Her first impression was that she had been mistaken for someone else. She looked behind her but there was no one in the open doorway. The stranger was beckoning and indicating the empty chair beside his own. His eyes held such an expression of certainty and recognition that she began to smile apologetically. It was as if he had been watching the door for a long time and Ann had kept him waiting. She did notice, as she excused herself along the row of seated mothers, that he had yellow curls and a flattish nose like a prize fighter. He was dressed appallingly in some sort of sweater with writing on the chest. On his feet he wore very soiled tennis pumps without laces.
I read this a few weeks ago, rather ahead of time for Annabel's Beryl Bainbridge Week, and then never got around to reviewing it. Never mind - better late then never.
I joined enthusiastically in a BB Week a few years ago, having never read her before that. I immediately became a huge fan, and so I was pleased to order a couple of novels this time round I'd never read and knew nothing about. I'm sorry to say I didn't finish the second one, Young Adolf - it was intriguing but I just wasn't in the right mood. This one, however, I did finish, and admired, though it's by no means my favourite among those I've read. I tend to think of Bainbridge as specialising in black comedy, and though this does feature here, it's quite a painful picture of a disastrous relationship.
The quotation at the top shows Ann's first encounter with William - she's at a school play when she notices him staring at her. Scruffy but undoubtedly charming, he quickly inserts himself into her life. Ann is a secretary, and has only just got engaged to Gerald, who has disappeared off to America expecting her to wait for his return. But only a few days later, she has become completely addicted to William, who turns out to be the most hopeless, unreliable, feckless and untruthful man you could ever hope (or rather hope not) to meet. He has an ex-wife and some children, and disappears many nights saying he must read his children their bedtime stories. He has a current wife, who adores him and puts up with his constant infidelity with a brave smile. He has various untrustworthy friends of both genders with whom he needs to spend time. But he constantly assures Ann that she is the most important thing in his life and despite all her fears and misgivings she lets herself be convinced. Even her rather terrifying mother, a brilliant creation by the way, sees how useless and damaging William is to her daughter:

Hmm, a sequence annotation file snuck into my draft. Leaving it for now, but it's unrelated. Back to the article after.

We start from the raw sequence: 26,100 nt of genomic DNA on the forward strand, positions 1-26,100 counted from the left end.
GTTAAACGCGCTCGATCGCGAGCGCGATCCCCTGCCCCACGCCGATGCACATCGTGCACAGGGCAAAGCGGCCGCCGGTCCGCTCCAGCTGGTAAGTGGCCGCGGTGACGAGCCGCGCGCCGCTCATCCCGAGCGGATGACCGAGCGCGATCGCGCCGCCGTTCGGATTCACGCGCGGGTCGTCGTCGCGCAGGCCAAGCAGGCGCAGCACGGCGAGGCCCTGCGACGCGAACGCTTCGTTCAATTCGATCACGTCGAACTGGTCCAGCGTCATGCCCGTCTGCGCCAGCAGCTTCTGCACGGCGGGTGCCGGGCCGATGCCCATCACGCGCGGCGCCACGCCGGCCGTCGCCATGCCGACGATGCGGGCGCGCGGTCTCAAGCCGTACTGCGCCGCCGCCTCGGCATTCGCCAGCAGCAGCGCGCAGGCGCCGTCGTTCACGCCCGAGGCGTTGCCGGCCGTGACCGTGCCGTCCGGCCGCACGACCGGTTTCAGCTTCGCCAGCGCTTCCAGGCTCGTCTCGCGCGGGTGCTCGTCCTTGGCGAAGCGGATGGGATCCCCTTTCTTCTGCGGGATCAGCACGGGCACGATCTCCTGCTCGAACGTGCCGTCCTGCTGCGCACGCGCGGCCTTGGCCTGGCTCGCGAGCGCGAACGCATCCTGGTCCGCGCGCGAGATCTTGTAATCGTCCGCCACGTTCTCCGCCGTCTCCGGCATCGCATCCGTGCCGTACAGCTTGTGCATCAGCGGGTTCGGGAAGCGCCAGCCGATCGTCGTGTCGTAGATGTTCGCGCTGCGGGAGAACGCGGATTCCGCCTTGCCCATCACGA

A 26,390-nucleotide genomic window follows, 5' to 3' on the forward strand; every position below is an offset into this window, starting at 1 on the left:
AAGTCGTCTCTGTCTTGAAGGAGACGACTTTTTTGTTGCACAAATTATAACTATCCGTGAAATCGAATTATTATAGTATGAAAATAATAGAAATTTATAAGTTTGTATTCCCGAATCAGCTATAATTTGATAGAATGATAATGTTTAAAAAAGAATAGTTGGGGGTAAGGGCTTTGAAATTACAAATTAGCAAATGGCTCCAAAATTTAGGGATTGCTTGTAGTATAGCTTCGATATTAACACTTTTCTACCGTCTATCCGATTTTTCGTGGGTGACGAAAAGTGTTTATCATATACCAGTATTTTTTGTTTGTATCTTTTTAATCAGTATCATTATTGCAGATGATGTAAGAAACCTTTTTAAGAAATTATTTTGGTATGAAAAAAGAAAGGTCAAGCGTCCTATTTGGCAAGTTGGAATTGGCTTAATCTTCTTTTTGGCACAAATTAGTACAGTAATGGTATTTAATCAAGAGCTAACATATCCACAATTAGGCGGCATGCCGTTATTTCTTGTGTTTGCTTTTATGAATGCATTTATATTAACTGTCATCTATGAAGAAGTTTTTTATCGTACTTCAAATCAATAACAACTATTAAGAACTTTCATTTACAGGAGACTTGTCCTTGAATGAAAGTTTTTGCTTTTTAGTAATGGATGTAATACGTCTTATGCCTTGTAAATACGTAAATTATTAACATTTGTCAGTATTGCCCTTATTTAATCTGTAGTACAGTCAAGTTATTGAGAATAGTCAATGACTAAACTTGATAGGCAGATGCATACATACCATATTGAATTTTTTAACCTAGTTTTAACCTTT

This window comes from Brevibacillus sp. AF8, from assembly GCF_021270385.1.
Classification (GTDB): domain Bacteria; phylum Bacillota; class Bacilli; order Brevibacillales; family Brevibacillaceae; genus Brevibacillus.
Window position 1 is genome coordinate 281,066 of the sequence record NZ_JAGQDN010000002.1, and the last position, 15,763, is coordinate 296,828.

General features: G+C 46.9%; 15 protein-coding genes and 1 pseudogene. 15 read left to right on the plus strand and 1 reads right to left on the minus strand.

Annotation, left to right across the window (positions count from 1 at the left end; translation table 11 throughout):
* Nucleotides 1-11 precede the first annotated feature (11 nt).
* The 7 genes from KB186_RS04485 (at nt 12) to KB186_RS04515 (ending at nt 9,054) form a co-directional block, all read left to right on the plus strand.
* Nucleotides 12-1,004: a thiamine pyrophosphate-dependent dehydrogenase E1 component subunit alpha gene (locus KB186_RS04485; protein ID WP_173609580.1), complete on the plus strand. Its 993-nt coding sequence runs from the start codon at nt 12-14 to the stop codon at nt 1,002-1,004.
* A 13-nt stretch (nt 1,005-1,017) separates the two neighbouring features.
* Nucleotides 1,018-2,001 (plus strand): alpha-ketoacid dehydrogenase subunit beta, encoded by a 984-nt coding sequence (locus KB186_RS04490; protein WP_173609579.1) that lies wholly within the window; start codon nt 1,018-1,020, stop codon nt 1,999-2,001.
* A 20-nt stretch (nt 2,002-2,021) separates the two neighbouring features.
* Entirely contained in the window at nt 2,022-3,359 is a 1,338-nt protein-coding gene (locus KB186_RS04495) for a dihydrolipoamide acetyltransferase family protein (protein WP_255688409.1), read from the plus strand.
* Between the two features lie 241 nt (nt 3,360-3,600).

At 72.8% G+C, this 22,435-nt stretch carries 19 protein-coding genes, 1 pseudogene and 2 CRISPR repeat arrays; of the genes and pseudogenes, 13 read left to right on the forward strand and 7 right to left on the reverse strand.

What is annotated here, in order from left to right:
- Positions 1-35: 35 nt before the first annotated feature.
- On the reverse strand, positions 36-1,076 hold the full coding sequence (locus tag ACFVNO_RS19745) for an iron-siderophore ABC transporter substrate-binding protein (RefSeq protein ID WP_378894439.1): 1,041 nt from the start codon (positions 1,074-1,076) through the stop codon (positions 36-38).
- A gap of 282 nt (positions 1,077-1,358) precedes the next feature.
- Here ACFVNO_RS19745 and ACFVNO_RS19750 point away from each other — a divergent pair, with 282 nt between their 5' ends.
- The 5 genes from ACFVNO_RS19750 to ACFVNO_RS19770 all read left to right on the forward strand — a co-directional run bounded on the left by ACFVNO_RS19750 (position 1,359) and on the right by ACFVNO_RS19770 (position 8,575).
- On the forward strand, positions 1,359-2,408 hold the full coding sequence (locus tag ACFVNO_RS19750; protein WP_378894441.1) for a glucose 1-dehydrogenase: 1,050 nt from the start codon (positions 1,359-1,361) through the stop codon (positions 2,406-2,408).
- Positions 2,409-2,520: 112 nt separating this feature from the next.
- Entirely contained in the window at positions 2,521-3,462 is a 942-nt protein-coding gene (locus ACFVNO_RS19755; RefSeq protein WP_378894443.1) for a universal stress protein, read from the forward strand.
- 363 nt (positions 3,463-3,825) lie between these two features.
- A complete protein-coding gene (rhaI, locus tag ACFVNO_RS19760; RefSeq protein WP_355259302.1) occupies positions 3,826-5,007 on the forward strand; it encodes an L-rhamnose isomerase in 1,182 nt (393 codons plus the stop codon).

Voice beginning to rise in pitch, her mother said, “His wife should be told.”
“She has been,” Ann said. “She thinks William’s a beautiful person.”
“Shooting’s too good for him,” said her mother shrilly. It was as if she’d promised herself, or someone else, that she would not shout recriminations at Ann and was now relieved that there were others on whom she could vent her feelings.
I understand that Bainbridge's novels are frequently autobiographical in origin, and it wouldn't surprise me at all to learn that this one was. Many of us will have had friends who've allowed themselves to stay with a man who is clearly an absolute disaster in their lives -- some of us may have even done it ourselves. William doesn't abuse Ann either physically or mentally, although the disconnect between his adorable sweetness to her and the increasingly obvious lies he tells do actually amount to mental abuse.
All in all, I think my problem was that I found this novel edged a little too far in the direction of painful. It's obviously not one of Bainbridge's most celebrated novels and I expect that may be why. But that should not put you off reading it - it certainly is a brilliantly constructed work with many moments of black comedy and great perception of how human beings can deceive themselves. So thanks to Annabel for getting me reading BB again!